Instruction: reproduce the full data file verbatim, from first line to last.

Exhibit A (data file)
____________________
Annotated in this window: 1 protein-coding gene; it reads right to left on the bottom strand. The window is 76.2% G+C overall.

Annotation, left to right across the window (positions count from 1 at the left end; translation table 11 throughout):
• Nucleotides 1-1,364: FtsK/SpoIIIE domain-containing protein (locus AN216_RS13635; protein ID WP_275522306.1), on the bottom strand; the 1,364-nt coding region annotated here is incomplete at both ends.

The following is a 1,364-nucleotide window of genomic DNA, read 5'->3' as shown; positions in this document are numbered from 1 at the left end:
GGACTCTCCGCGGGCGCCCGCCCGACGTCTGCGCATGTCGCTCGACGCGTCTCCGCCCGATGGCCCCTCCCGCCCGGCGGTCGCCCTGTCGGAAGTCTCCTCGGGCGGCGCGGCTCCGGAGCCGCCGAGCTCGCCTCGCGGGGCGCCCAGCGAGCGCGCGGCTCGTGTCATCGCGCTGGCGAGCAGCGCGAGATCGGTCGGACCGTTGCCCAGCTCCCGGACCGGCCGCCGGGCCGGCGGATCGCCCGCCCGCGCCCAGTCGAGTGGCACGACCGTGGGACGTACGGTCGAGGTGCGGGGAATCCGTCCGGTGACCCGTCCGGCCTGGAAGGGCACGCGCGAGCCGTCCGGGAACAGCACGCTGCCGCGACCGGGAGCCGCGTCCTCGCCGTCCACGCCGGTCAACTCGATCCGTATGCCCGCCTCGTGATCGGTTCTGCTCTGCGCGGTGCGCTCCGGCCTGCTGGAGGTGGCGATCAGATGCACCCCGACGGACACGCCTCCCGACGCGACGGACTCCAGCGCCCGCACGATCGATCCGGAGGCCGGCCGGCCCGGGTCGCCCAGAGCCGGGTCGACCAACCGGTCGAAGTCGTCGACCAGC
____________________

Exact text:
Annotated in this window: 1 protein-coding gene; it reads right to left on the bottom strand. The window is 76.2% G+C overall.

Annotation, left to right across the window (positions count from 1 at the left end; translation table 11 throughout):
• Nucleotides 1-1,364: FtsK/SpoIIIE domain-containing protein (locus AN216_RS13635; protein ID WP_275522306.1), on the bottom strand; the 1,364-nt coding region annotated here is incomplete at both ends.

The following is a 1,364-nucleotide window of genomic DNA, read 5'->3' as shown; positions in this document are numbered from 1 at the left end:
GGACTCTCCGCGGGCGCCCGCCCGACGTCTGCGCATGTCGCTCGACGCGTCTCCGCCCGATGGCCCCTCCCGCCCGGCGGTCGCCCTGTCGGAAGTCTCCTCGGGCGGCGCGGCTCCGGAGCCGCCGAGCTCGCCTCGCGGGGCGCCCAGCGAGCGCGCGGCTCGTGTCATCGCGCTGGCGAGCAGCGCGAGATCGGTCGGACCGTTGCCCAGCTCCCGGACCGGCCGCCGGGCCGGCGGATCGCCCGCCCGCGCCCAGTCGAGTGGCACGACCGTGGGACGTACGGTCGAGGTGCGGGGAATCCGTCCGGTGACCCGTCCGGCCTGGAAGGGCACGCGCGAGCCGTCCGGGAACAGCACGCTGCCGCGACCGGGAGCCGCGTCCTCGCCGTCCACGCCGGTCAACTCGATCCGTATGCCCGCCTCGTGATCGGTTCTGCTCTGCGCGGTGCGCTCCGGCCTGCTGGAGGTGGCGATCAGATGCACCCCGACGGACACGCCTCCCGACGCGACGGACTCCAGCGCCCGCACGATCGATCCGGAGGCCGGCCGGCCCGGGTCGCCCAGAGCCGGGTCGACCAACCGGTCGAAGTCGTCGACCAGC